Open heart surgeries under cardiopulmonary bypass are associated with excessive perioperative bleeding that often requires reoperation. Antifibrinolytics like epsilon aminocaproic acid and tranexamic acid are widely used to control bleeding. There are limited studies primarily showing the impact of these drugs on the incidence of reopening following open heart surgical procedures. The goal of this study was to compare incidence of reopening following open heart surgeries in patients who were administered either epsilon amino caproic acid or tranexamic acid for control of perioperative bleeding.
A prospective, randomized, controlled trial was performed among seventy-eight patients of either sex in the age group of 18 to 65 years scheduled for open heart surgeries under cardiopulmonary bypass. They were randomly allocated into three groups where group A (n=26) received epsilon aminocaproic acid, group B (n=26) received tranexamic acid and group C (control group, n=26) received intravenous 0.9% normal saline. Patients had similar anaesthetic protocols, and were monitored for twenty-four hours postoperatively to assess reopening rates because of excessive bleeding.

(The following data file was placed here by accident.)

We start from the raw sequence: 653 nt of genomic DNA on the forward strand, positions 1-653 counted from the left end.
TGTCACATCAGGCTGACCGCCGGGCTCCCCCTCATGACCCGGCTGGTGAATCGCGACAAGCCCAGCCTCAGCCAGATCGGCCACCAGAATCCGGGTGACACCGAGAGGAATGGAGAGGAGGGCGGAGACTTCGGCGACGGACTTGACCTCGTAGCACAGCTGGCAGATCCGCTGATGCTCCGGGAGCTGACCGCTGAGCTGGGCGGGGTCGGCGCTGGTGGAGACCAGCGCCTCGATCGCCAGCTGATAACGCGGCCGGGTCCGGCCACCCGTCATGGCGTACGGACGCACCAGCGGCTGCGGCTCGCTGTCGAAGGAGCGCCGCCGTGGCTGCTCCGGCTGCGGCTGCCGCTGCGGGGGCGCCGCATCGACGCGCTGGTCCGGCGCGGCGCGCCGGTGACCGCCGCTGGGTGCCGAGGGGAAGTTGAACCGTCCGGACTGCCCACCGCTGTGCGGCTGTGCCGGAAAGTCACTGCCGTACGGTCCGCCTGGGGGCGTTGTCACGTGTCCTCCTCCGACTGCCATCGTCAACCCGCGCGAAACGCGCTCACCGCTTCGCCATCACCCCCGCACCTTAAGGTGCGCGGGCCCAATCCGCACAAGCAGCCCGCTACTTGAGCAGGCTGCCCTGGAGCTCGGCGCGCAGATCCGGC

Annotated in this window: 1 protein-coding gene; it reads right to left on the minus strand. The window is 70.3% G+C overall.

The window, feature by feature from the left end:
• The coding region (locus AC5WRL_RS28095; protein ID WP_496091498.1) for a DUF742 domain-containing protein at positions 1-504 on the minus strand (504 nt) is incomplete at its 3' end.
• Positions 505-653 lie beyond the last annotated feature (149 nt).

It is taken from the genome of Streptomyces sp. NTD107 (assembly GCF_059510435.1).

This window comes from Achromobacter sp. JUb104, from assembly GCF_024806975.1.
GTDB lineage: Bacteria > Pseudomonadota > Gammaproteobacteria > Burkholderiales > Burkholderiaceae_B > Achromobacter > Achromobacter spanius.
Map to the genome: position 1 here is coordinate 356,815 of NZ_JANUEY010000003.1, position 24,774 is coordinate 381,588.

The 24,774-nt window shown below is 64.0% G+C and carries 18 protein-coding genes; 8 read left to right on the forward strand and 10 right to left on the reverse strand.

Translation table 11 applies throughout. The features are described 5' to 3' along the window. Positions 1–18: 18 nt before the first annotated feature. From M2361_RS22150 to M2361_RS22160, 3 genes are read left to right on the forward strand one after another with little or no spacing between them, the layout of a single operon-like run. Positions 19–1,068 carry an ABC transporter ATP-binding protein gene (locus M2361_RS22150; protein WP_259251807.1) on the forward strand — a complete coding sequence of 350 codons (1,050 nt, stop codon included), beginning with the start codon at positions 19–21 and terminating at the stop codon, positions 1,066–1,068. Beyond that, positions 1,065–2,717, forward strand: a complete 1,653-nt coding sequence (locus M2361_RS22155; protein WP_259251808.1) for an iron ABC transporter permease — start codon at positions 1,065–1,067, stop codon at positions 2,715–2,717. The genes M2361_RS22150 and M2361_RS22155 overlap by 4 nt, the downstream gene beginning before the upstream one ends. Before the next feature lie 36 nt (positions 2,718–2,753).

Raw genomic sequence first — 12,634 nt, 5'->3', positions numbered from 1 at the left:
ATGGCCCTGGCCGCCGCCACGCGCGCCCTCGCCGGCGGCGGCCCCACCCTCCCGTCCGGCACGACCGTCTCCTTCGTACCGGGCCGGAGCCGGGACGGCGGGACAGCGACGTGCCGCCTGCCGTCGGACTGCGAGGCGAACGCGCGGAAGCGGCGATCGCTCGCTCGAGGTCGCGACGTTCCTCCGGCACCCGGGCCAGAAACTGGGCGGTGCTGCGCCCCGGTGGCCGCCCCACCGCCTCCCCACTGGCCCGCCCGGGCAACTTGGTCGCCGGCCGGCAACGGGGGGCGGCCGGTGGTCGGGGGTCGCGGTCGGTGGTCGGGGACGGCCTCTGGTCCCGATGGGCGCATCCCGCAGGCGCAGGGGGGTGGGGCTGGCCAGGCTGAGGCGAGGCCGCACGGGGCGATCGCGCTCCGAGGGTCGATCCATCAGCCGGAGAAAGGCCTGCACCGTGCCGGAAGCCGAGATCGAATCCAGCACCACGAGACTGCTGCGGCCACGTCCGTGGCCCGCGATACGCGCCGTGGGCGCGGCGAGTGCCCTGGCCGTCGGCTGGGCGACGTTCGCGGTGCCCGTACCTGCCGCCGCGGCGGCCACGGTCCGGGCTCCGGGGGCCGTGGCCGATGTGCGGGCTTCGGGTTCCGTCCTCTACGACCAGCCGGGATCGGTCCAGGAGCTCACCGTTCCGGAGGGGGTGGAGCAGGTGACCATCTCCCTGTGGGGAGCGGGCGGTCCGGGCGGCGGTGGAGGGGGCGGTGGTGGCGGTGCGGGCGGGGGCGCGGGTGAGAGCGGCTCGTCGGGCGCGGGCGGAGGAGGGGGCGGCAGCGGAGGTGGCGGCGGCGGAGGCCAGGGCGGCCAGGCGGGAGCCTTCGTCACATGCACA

Two patients in each group receiving either tranexamic acid or epsilon aminocaproic acid had excessive bleeding requiring reopening after surgery whereas three patients in the control group had undergone reopening for excessive bleeding (p>0.05).
Epsilon aminocaproic acid and tranexamic acid exhibit similar and comparable effect to placebo on incidence of reopening for excessive bleeding following open heart surgeries under cardiopulmonary bypass